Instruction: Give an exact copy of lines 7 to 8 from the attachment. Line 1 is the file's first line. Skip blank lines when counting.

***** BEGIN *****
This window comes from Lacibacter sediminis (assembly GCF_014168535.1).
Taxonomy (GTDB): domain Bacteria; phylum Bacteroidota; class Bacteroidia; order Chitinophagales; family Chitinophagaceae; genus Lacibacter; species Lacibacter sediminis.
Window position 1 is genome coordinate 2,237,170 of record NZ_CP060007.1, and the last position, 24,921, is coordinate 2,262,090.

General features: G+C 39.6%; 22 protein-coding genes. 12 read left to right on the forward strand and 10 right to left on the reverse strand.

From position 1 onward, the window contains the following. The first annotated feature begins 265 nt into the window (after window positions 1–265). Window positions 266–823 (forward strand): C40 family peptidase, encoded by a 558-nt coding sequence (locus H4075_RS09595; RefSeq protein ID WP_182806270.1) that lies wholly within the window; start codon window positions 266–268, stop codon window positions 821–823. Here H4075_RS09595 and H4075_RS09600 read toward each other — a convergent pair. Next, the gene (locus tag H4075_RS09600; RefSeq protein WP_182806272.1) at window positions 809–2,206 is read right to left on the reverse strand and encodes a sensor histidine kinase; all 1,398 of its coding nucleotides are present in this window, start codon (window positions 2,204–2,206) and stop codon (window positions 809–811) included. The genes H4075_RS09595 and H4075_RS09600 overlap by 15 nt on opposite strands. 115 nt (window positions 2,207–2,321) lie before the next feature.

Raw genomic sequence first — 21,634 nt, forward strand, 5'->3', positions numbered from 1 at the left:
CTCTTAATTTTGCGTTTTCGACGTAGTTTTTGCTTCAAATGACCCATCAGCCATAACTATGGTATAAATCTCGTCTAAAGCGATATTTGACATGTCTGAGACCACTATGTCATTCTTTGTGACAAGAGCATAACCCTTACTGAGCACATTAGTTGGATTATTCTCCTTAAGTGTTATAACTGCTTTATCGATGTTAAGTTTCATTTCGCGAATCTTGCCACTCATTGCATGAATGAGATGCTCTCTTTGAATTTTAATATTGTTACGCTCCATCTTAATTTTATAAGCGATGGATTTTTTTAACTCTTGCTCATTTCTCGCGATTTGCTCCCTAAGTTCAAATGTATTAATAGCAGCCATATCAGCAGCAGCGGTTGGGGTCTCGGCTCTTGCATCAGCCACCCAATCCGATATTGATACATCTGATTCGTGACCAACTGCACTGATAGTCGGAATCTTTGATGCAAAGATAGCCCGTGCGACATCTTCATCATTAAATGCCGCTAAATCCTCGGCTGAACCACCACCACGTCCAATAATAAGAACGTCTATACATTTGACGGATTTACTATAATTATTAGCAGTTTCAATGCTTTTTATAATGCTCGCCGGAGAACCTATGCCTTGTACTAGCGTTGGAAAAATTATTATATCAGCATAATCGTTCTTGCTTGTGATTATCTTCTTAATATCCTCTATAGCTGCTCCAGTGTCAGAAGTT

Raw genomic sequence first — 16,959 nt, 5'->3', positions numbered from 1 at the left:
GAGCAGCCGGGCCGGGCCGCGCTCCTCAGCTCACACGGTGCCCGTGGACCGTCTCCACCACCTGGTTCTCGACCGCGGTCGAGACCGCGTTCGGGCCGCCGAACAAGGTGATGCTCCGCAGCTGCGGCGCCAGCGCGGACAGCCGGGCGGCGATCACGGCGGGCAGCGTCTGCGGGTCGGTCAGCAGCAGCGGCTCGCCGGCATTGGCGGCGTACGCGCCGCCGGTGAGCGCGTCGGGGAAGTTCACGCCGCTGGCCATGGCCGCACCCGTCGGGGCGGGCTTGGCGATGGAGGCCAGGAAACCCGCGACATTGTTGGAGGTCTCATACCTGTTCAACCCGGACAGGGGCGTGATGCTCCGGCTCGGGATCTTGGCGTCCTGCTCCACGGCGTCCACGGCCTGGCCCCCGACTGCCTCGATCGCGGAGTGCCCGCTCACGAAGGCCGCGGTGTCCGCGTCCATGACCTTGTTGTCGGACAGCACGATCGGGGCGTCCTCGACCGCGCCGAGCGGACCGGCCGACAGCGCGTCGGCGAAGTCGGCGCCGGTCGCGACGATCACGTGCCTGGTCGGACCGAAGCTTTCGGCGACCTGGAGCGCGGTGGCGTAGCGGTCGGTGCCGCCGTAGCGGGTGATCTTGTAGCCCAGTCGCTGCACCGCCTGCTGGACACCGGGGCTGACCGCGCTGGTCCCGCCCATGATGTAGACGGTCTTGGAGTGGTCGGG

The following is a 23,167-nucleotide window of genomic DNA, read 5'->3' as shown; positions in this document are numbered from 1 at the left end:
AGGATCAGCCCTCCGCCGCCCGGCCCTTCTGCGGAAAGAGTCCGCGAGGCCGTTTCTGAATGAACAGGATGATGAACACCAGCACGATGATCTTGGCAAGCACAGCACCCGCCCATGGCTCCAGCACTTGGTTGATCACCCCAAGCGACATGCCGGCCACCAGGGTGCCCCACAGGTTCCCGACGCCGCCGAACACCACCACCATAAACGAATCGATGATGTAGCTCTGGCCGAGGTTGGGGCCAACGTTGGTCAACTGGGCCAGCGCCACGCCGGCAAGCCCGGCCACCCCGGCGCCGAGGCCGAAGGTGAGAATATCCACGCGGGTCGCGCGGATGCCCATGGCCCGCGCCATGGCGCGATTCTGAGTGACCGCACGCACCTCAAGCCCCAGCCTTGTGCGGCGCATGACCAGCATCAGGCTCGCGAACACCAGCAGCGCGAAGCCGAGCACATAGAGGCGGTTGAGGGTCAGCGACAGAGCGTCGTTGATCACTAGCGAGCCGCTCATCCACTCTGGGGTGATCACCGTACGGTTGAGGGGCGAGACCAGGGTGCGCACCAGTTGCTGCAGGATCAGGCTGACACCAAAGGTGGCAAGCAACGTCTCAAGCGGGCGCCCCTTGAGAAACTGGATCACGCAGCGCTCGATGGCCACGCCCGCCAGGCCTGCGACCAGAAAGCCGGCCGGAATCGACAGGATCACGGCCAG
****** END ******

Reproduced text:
CTCTTAATTTTGCGTTTTCGACGTAGTTTTTGCTTCAAATGACCCATCAGCCATAACTATGGTATAAATCTCGTCTAAAGCGATATTTGACATGTCTGAGACCACTATGTCATTCTTTGTGACAAGAGCATAACCCTTACTGAGCACATTAGTTGGATTATTCTCCTTAAGTGTTATAACTGCTTTATCGATGTTAAGTTTCATTTCGCGAATCTTGCCACTCATTGCATGAATGAGATGCTCTCTTTGAATTTTAATATTGTTACGCTCCATCTTAATTTTATAAGCGATGGATTTTTTTAACTCTTGCTCATTTCTCGCGATTTGCTCCCTAAGTTCAAATGTATTAATAGCAGCCATATCAGCAGCAGCGGTTGGGGTCTCGGCTCTTGCATCAGCCACCCAATCCGATATTGATACATCTGATTCGTGACCAACTGCACTGATAGTCGGAATCTTTGATGCAAAGATAGCCCGTGCGACATCTTCATCATTAAATGCCGCTAAATCCTCGGCTGAACCACCACCACGTCCAATAATAAGAACGTCTATACATTTGACGGATTTACTATAATTATTAGCAGTTTCAATGCTTTTTATAATGCTCGCCGGAGAACCTATGCCTTGTACTAGCGTTGGAAAAATTATTATATCAGCATAATCGTTCTTGCTTGTGATTATCTTCTTAATATCCTCTATAGCTGCTCCAGTGTCAGAAGTT

Raw genomic sequence first — 16,959 nt, 5'->3', positions numbered from 1 at the left: